Debo: Agreed. Ma Sai’s character felt pretty flat more like a prop than anything. But I also agree that Eddie did well with what he was given. The jump between not even thinking about to being in love was super sudden and I was caught off guard when it happened. I would have liked it if it was more gradual, instead of what the movie actually did, which was put in a couple of scenes and be like, “well, there, she’s in love with him.” Additionally, I think that same issue presented itself in the end when he suddenly appears and they are all lovey dovey again, it would have been nice to have more of buildup to that and especially since just moments before she seemed so happy about enjoying her singledom. Personally, would have like an ending where she is very at peace with her choice of staying single. I always like movies where the female lead does not need to end up with a guy and can just be content by herself, but there doesn’t seem to be much of them around.
Unnichan: Ha. Perhaps not. I did think they were going to leave things with her chatting and laughing with her bestie and this would have solidified my notion that neither of men were important but Ru Xi was a woman that wanted to choose romance if the person was right and she'd found him. There was no need for her to defiantly pick singleness. Plus, there were specific signs that Ma Sai was "the one that got away" and she'd get another chance. Like the fact she was exaggerating her contentment and being reminded of him several times at work. The story didn't need Ru Xi and Ma Sai to reconnect romantically, because in most cases we don't get redos but it was rom-comy nice that she did. And while I didn't mind the reunion or how it happened, I did think there needed to be a conversation. Or at least some mutual acknowledgement that they both had changed in the time they spent apart. Because if not, what was the point of the break up in the first place? Which honestly is something else all together. This film had me very divided in my thoughts about how and why things were done. For though I didn't mind how Ru Xi broke things off, I did have a problem with why. If you decide your current relationship is going nowhere and want to end things in a completely healthy relationship, for marriage and kids, then it makes no sense, not to actually get married and have a baby. She had a man on standby ready for just that. I liked the way the (breakup) scene was done, in that there were no heavy dramatics, she wasn't cold or mean. But what she did afterward, which was simply, enter another dating relationship with a man she had no intention of opening up emotional or otherwise, was just silly.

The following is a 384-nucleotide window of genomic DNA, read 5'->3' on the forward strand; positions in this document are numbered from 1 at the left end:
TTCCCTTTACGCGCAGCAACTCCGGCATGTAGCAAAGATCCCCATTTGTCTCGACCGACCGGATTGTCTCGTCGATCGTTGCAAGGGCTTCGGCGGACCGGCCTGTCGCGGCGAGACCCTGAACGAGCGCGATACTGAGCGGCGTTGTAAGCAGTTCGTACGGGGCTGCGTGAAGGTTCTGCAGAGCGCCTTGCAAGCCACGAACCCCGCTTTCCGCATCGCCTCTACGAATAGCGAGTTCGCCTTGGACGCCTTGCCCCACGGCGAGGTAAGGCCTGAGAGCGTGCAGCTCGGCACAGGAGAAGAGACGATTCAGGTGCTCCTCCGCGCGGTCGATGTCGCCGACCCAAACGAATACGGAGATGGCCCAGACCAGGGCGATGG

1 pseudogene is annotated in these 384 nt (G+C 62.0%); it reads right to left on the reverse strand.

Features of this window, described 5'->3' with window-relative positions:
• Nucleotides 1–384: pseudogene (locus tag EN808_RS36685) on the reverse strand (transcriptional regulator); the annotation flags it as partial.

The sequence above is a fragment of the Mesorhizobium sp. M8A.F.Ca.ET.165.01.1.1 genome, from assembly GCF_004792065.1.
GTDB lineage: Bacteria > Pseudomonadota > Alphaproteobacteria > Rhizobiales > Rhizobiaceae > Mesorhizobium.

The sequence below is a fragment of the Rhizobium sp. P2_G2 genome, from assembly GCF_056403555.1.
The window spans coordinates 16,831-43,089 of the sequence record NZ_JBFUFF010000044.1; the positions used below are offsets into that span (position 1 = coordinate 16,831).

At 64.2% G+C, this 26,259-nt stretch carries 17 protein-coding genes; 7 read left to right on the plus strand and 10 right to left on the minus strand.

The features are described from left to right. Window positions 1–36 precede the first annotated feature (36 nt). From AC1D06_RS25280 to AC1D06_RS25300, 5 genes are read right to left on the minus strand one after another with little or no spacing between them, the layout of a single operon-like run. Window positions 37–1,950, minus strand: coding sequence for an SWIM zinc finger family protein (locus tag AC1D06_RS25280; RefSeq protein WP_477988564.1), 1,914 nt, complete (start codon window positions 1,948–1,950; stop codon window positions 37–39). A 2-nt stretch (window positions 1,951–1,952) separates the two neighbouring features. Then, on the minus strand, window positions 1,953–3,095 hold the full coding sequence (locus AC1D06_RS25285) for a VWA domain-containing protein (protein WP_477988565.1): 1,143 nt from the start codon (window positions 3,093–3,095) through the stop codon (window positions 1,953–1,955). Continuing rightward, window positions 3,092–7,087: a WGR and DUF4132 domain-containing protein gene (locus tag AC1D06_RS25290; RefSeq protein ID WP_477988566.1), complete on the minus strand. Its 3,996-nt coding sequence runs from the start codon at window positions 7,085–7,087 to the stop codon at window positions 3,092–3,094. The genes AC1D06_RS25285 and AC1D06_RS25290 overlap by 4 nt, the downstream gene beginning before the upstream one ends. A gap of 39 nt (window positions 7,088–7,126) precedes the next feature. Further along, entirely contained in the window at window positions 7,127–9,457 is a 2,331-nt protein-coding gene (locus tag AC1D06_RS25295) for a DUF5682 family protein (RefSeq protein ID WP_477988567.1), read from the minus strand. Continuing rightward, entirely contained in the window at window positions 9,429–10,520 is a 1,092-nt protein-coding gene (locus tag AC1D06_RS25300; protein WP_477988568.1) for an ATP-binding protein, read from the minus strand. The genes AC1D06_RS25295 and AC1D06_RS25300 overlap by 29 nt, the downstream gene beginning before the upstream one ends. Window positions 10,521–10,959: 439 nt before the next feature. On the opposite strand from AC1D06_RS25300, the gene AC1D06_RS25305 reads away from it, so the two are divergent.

Debo: Completely agree with what you said. There were definitely parts of the movie that just made me go “huh” to the logic of what just happened. I liked the concept of the movie but execution of some parts were just a little strange. I also wished there could have been more chemistry between Ru Xi and Ma Sai, just seemed a bit lacking in that department as well :/ I did feel bad for the doctor though! I thought the dad’s speech was very sweet, you can see just how much he cares for his daughter and her happiness which wasn’t very evident in the previous parts of the movie.
Unnichan: Ru Xi’s father’s monologue was the highlight and crux of this film. In those 2-3 minutes, film did its best to make up for what the narrative hadn't fleshed out, gave credibility to Mom’s rants and showcased what most of us already knew--- Jin Shijie is an amazing actor!--- all the while portraying a loving, intuitive father. I enjoyed the film and found it entertaining, in that it does center one woman's reignited acceptance of self. To me, that is a very authentic concept, whereas we all struggle with what is generally expected and (should) conclude we can only live our own lives, in the only way we can, as ourselves. Once we come to terms with that, we embrace happiness. And thankfully, in this case, its embodiment was Eddie Peng.
Debo: Now it’s your turn, Drama Clubbers! How do you feel about the execution as well as the ending of the movie? Was it everything you hoped it would be or did you find it greatly lacking? Comment down below! Until next time~